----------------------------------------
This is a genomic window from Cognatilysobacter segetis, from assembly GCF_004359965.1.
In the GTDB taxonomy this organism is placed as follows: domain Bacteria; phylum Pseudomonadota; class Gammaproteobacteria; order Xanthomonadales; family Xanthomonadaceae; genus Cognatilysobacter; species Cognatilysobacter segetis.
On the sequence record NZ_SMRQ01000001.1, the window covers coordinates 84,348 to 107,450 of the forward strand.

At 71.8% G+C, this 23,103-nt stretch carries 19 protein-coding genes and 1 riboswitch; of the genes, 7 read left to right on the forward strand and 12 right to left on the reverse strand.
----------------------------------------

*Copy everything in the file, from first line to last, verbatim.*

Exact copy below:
This is a genomic window from Cognatilysobacter segetis, from assembly GCF_004359965.1.
In the GTDB taxonomy this organism is placed as follows: domain Bacteria; phylum Pseudomonadota; class Gammaproteobacteria; order Xanthomonadales; family Xanthomonadaceae; genus Cognatilysobacter; species Cognatilysobacter segetis.
On the sequence record NZ_SMRQ01000001.1, the window covers coordinates 84,348 to 107,450 of the forward strand.

At 71.8% G+C, this 23,103-nt stretch carries 19 protein-coding genes and 1 riboswitch; of the genes, 7 read left to right on the forward strand and 12 right to left on the reverse strand.